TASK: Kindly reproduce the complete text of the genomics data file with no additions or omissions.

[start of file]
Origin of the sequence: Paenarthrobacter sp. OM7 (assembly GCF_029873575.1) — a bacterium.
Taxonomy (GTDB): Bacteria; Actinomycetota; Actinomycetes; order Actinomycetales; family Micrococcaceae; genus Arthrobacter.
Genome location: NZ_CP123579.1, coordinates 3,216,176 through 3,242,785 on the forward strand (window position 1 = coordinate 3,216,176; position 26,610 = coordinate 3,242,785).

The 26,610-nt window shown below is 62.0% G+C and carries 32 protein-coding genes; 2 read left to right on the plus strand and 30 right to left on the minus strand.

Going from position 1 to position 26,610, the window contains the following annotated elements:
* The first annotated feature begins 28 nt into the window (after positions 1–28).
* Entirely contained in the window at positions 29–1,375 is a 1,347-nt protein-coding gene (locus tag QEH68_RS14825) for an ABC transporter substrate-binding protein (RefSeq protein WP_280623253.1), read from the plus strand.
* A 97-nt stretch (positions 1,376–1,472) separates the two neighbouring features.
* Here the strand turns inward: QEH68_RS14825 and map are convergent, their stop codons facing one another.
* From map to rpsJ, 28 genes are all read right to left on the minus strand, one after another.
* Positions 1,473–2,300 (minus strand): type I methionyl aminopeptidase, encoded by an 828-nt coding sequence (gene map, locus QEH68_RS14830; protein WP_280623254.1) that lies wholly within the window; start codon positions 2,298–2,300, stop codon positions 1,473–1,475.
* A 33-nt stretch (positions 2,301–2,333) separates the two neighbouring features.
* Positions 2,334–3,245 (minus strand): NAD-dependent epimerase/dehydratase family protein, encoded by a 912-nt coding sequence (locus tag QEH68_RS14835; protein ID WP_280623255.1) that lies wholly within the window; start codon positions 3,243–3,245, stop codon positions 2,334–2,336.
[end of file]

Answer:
Origin of the sequence: Paenarthrobacter sp. OM7 (assembly GCF_029873575.1) — a bacterium.
Taxonomy (GTDB): Bacteria; Actinomycetota; Actinomycetes; order Actinomycetales; family Micrococcaceae; genus Arthrobacter.
Genome location: NZ_CP123579.1, coordinates 3,216,176 through 3,242,785 on the forward strand (window position 1 = coordinate 3,216,176; position 26,610 = coordinate 3,242,785).

The 26,610-nt window shown below is 62.0% G+C and carries 32 protein-coding genes; 2 read left to right on the plus strand and 30 right to left on the minus strand.

Going from position 1 to position 26,610, the window contains the following annotated elements:
* The first annotated feature begins 28 nt into the window (after positions 1–28).
* Entirely contained in the window at positions 29–1,375 is a 1,347-nt protein-coding gene (locus tag QEH68_RS14825) for an ABC transporter substrate-binding protein (RefSeq protein WP_280623253.1), read from the plus strand.
* A 97-nt stretch (positions 1,376–1,472) separates the two neighbouring features.
* Here the strand turns inward: QEH68_RS14825 and map are convergent, their stop codons facing one another.
* From map to rpsJ, 28 genes are all read right to left on the minus strand, one after another.
* Positions 1,473–2,300 (minus strand): type I methionyl aminopeptidase, encoded by an 828-nt coding sequence (gene map, locus QEH68_RS14830; protein WP_280623254.1) that lies wholly within the window; start codon positions 2,298–2,300, stop codon positions 1,473–1,475.
* A 33-nt stretch (positions 2,301–2,333) separates the two neighbouring features.
* Positions 2,334–3,245 (minus strand): NAD-dependent epimerase/dehydratase family protein, encoded by a 912-nt coding sequence (locus tag QEH68_RS14835; protein ID WP_280623255.1) that lies wholly within the window; start codon positions 3,243–3,245, stop codon positions 2,334–2,336.